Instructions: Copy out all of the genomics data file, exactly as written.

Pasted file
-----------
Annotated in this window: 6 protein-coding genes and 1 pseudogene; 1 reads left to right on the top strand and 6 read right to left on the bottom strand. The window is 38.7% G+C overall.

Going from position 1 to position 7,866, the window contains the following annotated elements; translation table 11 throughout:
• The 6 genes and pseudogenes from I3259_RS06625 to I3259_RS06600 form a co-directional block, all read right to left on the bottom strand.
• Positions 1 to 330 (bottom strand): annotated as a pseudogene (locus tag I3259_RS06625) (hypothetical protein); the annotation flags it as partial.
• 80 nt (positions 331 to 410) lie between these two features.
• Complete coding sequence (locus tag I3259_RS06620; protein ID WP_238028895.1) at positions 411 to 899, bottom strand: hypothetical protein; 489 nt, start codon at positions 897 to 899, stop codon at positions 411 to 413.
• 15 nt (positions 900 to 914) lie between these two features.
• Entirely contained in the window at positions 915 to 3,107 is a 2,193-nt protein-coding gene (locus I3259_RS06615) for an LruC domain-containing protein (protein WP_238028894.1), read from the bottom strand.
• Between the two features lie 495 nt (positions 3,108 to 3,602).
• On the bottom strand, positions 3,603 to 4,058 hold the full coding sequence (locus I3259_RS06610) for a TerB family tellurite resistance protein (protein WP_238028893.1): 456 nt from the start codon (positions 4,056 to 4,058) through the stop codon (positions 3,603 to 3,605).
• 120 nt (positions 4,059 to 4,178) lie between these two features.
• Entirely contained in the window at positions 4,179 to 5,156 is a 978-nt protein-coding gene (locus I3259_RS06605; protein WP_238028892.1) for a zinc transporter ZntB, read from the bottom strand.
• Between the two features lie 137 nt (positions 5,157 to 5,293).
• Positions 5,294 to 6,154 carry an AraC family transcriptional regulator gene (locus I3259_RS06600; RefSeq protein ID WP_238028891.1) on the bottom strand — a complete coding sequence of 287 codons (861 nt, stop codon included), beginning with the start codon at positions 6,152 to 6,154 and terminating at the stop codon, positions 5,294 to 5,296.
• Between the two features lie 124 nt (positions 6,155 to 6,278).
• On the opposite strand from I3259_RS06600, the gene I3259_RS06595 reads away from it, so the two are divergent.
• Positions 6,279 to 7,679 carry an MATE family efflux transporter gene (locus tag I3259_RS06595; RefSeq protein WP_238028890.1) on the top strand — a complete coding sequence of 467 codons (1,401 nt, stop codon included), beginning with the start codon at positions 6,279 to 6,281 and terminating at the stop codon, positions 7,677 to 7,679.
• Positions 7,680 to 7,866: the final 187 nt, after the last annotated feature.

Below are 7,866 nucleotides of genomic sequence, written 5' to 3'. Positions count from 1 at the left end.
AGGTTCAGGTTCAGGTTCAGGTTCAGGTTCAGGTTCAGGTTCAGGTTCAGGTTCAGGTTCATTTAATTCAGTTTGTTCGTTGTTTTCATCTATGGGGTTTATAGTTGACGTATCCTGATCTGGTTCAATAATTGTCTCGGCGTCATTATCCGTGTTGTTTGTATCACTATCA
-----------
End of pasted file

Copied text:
Annotated in this window: 6 protein-coding genes and 1 pseudogene; 1 reads left to right on the top strand and 6 read right to left on the bottom strand. The window is 38.7% G+C overall.

Going from position 1 to position 7,866, the window contains the following annotated elements; translation table 11 throughout:
• The 6 genes and pseudogenes from I3259_RS06625 to I3259_RS06600 form a co-directional block, all read right to left on the bottom strand.
• Positions 1 to 330 (bottom strand): annotated as a pseudogene (locus tag I3259_RS06625) (hypothetical protein); the annotation flags it as partial.
• 80 nt (positions 331 to 410) lie between these two features.
• Complete coding sequence (locus tag I3259_RS06620; protein ID WP_238028895.1) at positions 411 to 899, bottom strand: hypothetical protein; 489 nt, start codon at positions 897 to 899, stop codon at positions 411 to 413.
• 15 nt (positions 900 to 914) lie between these two features.
• Entirely contained in the window at positions 915 to 3,107 is a 2,193-nt protein-coding gene (locus I3259_RS06615) for an LruC domain-containing protein (protein WP_238028894.1), read from the bottom strand.
• Between the two features lie 495 nt (positions 3,108 to 3,602).
• On the bottom strand, positions 3,603 to 4,058 hold the full coding sequence (locus I3259_RS06610) for a TerB family tellurite resistance protein (protein WP_238028893.1): 456 nt from the start codon (positions 4,056 to 4,058) through the stop codon (positions 3,603 to 3,605).
• 120 nt (positions 4,059 to 4,178) lie between these two features.
• Entirely contained in the window at positions 4,179 to 5,156 is a 978-nt protein-coding gene (locus I3259_RS06605; protein WP_238028892.1) for a zinc transporter ZntB, read from the bottom strand.
• Between the two features lie 137 nt (positions 5,157 to 5,293).
• Positions 5,294 to 6,154 carry an AraC family transcriptional regulator gene (locus I3259_RS06600; RefSeq protein ID WP_238028891.1) on the bottom strand — a complete coding sequence of 287 codons (861 nt, stop codon included), beginning with the start codon at positions 6,152 to 6,154 and terminating at the stop codon, positions 5,294 to 5,296.
• Between the two features lie 124 nt (positions 6,155 to 6,278).
• On the opposite strand from I3259_RS06600, the gene I3259_RS06595 reads away from it, so the two are divergent.
• Positions 6,279 to 7,679 carry an MATE family efflux transporter gene (locus tag I3259_RS06595; RefSeq protein WP_238028890.1) on the top strand — a complete coding sequence of 467 codons (1,401 nt, stop codon included), beginning with the start codon at positions 6,279 to 6,281 and terminating at the stop codon, positions 7,677 to 7,679.
• Positions 7,680 to 7,866: the final 187 nt, after the last annotated feature.

Below are 7,866 nucleotides of genomic sequence, written 5' to 3'. Positions count from 1 at the left end.
AGGTTCAGGTTCAGGTTCAGGTTCAGGTTCAGGTTCAGGTTCAGGTTCAGGTTCAGGTTCATTTAATTCAGTTTGTTCGTTGTTTTCATCTATGGGGTTTATAGTTGACGTATCCTGATCTGGTTCAATAATTGTCTCGGCGTCATTATCCGTGTTGTTTGTATCACTATCA